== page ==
401(k) Plans in Retirement Planning
You receive "free" money if your contributions are matched by your employer (subject to your plan's vesting schedule)
You decide how much to save (within federal limits) and how to invest your 401(k) money
Your regular 401(k) contributions are made with pre-tax dollars
Earnings accrue tax deferred until you start making withdrawals, usually after retirement
Your Roth 401(k) contributions (if your plan allows them) are made with after-tax dollars; there's no up-front tax benefit, but distributions of your contributions are tax free and, if you satisfy a five-year waiting period, distributions of earnings after age 59½ or upon your disability or death, are also tax free.
You may qualify for a partial income tax credit
Plan loans may be available to you
Hardship withdrawals may be available to you, though income tax and perhaps an early withdrawal penalty will apply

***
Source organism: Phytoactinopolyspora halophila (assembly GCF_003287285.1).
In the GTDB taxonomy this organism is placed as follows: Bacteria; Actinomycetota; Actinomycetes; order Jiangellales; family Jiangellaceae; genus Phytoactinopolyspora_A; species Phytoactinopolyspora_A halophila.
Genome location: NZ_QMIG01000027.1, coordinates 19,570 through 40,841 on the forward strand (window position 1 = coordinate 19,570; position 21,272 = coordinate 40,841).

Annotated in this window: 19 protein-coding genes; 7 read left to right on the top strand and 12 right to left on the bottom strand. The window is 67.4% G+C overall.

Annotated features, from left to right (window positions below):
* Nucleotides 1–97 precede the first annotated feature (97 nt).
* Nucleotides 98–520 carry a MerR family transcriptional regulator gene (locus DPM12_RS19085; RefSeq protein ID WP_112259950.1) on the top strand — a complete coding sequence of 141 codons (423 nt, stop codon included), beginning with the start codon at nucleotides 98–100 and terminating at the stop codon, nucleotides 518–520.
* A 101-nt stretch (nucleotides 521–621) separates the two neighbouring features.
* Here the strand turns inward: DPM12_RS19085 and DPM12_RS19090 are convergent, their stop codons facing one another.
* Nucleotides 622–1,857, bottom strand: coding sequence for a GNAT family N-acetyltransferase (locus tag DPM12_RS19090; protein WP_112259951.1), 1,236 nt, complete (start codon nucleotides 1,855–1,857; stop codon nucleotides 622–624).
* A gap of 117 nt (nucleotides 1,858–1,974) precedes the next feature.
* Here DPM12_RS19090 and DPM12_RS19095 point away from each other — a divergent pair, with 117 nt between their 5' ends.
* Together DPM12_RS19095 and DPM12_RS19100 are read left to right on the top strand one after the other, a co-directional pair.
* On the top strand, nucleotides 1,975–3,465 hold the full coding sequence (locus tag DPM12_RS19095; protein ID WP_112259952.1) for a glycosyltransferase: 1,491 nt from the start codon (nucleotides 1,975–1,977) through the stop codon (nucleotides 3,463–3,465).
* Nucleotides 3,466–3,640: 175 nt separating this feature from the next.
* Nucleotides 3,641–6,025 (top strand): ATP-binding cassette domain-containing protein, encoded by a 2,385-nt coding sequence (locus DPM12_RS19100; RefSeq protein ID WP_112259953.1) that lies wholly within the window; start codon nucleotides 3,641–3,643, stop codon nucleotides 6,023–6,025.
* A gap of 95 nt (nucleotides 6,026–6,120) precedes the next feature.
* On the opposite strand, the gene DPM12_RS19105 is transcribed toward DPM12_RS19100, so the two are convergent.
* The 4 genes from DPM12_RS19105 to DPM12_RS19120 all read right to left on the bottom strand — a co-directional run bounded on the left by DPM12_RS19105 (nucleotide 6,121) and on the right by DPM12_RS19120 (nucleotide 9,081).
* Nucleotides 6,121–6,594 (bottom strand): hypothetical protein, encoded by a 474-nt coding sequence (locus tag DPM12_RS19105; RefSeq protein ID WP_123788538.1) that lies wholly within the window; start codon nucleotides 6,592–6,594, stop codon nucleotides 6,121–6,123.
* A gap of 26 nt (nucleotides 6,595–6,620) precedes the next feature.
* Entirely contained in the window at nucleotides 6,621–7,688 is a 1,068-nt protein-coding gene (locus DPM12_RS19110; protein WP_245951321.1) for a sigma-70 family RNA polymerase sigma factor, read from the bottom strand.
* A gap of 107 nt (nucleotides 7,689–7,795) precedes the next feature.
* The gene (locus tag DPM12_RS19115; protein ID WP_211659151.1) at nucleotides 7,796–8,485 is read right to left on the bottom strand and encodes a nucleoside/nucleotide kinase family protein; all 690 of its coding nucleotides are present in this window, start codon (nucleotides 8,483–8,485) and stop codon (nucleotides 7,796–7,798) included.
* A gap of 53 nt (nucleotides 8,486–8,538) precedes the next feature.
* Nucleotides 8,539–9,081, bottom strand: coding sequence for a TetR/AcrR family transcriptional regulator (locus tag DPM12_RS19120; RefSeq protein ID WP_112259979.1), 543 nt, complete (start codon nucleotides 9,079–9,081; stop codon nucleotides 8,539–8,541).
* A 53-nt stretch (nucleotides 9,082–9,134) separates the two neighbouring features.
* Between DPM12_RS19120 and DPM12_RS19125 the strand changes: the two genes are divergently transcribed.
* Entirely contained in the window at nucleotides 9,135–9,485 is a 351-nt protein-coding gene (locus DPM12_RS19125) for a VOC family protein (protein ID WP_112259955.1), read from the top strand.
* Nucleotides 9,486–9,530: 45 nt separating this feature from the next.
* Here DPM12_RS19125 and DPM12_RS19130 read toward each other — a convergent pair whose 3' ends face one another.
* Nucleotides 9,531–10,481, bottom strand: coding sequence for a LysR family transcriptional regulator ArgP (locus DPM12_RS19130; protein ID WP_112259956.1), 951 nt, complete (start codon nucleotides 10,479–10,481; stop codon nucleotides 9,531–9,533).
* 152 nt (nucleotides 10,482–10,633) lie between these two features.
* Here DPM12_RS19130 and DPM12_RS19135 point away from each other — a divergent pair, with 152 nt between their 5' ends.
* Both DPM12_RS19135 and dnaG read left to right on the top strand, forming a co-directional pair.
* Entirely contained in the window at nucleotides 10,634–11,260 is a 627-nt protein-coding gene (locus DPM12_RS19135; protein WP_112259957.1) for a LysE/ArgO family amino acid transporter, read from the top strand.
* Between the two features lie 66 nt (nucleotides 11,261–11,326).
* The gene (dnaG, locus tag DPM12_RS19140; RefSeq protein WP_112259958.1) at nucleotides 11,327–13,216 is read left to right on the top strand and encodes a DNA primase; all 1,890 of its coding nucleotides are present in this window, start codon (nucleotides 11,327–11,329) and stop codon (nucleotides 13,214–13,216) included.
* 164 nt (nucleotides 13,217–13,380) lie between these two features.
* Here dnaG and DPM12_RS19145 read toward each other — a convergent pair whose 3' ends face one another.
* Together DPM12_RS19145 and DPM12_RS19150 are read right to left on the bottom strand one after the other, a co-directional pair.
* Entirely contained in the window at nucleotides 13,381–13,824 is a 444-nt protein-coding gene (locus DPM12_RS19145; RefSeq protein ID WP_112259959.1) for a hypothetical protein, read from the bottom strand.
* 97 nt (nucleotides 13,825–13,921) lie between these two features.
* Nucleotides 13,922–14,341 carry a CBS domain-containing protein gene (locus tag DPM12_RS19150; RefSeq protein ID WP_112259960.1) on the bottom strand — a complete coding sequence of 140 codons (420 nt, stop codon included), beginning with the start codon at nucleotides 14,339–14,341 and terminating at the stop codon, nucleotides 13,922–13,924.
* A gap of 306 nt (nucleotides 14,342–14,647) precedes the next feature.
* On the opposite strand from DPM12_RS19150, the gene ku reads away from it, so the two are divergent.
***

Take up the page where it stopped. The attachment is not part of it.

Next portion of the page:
Your employer may provide full-service investment management
Savings in a 401(k) are generally exempt from creditor claims in bankruptcy (but not from IRS claims)
Bear in mind ...
401(k)s do not promise future benefits; if your plan investments perform badly, you could suffer a financial loss
If you withdraw taxable funds prior to age 59½ you may have to pay a 10% early withdrawal penalty (in addition to ordinary income tax), unless an exception applies
The IRS limits the amount of money you can contribute to your 401(k)
Unless the plan is a SIMPLE 401(k) plan, a safe harbor 401(k) plan, or the plan contains a qualified automatic contribution arrangement (QACA), you may have to work for your employer up to six years to fully own employer matching contributions